Past year has thought us that we are never alone as we carry with us all the family and friends, present or past, imprinted on our skin and it takes nothing more than closing our eyes for one second to feel them all around us. We’ve lost good friends and gained new friends and family just to remind us one more time of how precious every day we receive is and that it’s up to us to not let it waste and fully live every single second of it. We hope in a happy and peaceful 2017, a year of expressing less and feeling more, of being true to ourselves and the others, of taking leaps of faith without a net, of putting dreams into reality today rather than tomorrow, of carefully using the chance given at each and every new day, of still wondering at everything around, new or old, beautiful or less beautiful, of searching for more balance in life, of still believing.

Letters from Myanmar – Yangon

This is Burma and it is unlike any land you know about” Rudyard Kipling, Letters from the East (1898)

Myanmar is referred to as Amarapura, the Land of Immortality, Yadanarbon, the Land of the Gems and Suvanabhomi, the Golden Land. And we are off to discover how each and every of this skilfull names suit Myanmar and breathe from each of its corners. First stop of this ride Yangon.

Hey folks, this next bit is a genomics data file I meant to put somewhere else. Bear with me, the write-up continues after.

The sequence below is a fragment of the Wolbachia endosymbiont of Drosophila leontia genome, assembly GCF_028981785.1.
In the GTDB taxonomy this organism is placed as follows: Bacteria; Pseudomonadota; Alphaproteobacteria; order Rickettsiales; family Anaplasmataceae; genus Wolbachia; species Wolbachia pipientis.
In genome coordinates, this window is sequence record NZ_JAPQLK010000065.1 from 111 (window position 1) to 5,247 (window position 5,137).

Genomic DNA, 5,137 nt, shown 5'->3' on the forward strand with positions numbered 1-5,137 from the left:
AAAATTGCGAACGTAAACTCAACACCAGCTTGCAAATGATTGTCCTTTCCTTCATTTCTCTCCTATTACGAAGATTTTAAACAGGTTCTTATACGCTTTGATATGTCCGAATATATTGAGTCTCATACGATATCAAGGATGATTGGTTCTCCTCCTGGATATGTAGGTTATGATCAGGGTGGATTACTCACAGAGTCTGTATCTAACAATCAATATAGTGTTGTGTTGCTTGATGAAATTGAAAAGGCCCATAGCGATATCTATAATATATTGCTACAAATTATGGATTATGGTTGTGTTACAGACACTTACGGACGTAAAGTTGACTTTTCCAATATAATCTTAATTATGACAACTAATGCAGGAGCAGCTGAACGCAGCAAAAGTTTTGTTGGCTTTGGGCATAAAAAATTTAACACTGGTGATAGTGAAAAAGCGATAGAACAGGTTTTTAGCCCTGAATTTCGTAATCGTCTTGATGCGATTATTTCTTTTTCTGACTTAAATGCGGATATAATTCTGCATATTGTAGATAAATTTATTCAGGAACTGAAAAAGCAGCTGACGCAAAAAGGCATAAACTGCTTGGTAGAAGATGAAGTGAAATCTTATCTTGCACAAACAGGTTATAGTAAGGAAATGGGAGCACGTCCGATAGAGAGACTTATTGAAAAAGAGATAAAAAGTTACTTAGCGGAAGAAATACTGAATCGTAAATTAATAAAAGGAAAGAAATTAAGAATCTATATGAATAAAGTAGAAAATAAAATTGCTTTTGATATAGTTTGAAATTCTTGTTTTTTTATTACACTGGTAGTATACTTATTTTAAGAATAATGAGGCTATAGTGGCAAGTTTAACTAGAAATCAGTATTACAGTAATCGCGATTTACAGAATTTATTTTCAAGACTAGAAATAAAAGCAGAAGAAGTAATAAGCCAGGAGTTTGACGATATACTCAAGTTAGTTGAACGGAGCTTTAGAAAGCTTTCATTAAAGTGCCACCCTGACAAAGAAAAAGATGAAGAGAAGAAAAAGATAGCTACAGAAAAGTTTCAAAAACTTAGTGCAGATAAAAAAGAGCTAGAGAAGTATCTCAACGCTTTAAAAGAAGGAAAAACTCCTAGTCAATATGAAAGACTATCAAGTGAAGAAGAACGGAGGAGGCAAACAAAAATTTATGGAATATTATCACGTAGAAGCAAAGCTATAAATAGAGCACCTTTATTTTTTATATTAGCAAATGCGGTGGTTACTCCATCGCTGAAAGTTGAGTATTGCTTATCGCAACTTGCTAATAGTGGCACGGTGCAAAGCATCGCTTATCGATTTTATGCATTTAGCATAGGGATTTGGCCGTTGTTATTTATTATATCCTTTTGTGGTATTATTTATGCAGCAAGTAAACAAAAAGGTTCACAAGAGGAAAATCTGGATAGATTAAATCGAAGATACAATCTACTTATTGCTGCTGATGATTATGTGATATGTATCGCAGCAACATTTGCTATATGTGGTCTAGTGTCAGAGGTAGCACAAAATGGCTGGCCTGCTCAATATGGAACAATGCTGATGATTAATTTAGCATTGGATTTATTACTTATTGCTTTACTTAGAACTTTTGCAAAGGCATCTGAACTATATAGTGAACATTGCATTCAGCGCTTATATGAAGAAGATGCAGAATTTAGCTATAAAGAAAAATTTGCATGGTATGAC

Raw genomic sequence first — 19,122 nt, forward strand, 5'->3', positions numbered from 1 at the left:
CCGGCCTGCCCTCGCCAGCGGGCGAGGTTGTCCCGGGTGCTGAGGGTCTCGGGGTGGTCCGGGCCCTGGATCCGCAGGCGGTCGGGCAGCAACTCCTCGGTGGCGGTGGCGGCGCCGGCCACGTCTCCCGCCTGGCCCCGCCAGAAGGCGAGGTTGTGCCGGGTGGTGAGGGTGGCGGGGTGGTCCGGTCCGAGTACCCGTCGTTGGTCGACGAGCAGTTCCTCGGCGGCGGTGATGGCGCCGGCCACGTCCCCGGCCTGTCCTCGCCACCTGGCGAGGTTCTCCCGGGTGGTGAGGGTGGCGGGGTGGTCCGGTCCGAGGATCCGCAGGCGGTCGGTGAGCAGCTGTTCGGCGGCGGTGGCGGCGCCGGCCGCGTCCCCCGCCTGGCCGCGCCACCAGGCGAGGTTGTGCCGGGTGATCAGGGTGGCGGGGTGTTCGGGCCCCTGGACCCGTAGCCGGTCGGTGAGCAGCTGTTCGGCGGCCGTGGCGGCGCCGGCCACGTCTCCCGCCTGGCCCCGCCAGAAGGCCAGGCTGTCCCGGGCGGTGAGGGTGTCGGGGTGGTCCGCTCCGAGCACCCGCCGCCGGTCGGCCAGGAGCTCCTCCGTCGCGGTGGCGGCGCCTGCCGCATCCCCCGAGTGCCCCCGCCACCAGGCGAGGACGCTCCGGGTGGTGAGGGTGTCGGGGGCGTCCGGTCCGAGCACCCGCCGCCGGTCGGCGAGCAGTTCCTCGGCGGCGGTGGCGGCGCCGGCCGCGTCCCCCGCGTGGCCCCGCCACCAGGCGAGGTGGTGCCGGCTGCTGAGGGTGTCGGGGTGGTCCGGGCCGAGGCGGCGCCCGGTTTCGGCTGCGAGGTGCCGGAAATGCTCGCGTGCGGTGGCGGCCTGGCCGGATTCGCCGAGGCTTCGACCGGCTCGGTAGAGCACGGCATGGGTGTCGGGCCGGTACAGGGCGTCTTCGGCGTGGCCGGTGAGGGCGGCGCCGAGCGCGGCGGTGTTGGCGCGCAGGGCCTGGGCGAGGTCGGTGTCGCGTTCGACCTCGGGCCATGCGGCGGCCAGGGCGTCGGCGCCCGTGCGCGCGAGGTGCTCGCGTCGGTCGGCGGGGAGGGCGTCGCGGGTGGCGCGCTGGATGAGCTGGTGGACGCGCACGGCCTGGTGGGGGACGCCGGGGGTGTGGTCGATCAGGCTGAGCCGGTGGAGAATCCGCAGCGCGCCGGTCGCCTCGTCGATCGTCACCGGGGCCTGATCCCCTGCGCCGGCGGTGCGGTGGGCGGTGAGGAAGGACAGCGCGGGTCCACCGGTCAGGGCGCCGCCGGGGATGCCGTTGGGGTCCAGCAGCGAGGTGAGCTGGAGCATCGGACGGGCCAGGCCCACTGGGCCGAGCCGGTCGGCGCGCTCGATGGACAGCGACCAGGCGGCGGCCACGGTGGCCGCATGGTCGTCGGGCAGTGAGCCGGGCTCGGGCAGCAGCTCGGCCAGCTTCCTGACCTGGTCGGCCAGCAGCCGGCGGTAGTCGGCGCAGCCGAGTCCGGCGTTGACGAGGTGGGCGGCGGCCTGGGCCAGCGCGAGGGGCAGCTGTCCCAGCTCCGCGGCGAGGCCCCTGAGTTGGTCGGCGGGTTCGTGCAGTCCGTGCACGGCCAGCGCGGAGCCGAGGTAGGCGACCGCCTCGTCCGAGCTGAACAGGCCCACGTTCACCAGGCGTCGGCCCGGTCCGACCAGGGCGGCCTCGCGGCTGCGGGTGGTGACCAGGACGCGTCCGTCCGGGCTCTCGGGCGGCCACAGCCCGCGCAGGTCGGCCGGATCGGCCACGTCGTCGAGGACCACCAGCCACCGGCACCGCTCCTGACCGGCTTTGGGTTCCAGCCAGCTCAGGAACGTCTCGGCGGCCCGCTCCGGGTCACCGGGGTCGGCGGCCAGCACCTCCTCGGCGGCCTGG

What we did

Shwedagon Pagoda

The Golden Pagoda dates back to 588 BC and it is said to be the oldest stupa in Myanmar if not the world. The complex o Shwedagon Pagoda is accessible on four majestic stairways. The stupa is 99m height and is encircled by the sequence of the planetary posts each representing a day of the week along with its associated heavenly body and animal (in Burmese astrology Wednesday is divided in two, thus resulting eight “days” in total). Around the terraces you will find a replica of the Buddha’s Tooth (a copy of the original held in Kandy, Sri Lanka), the Magic Ruby Enshrined Buddha, the Child-clutching Brahma, a reclining Buddha and plenty more.

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Sule Pagoda

Sule Pagoda is right in the centre of the British style organized streets in Downtown Yangon. Local tradition says that the pagoda was built during the lifetime of the Buddha himself. The pagoda is reachable on four staircases located on each cardinal point. Entrance for tourists is 3 USD and the view is especially beautiful in the afternoon when the sun sets.

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Downtown Street Wandering

Downtown is a display of colonial architecture with entire streets and houses all lined up like in the 19th century.  There are shops and street vendors on all the streets between the 19th Street and the Pansodan Street.  In the evening street food stalls and street “restaurants” with plastic tables and chairs are lined up on both sides of Mahabandoola Road and the streets between 32nd Street and 18th Street with all sorts of barbecue, noodles and fruits.

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Bogyoke Market

Foreign-friendly market built in 1926 covering everything from souvenirs, gems, jewellery, clothing this bazaar looks like a must for shopaholics.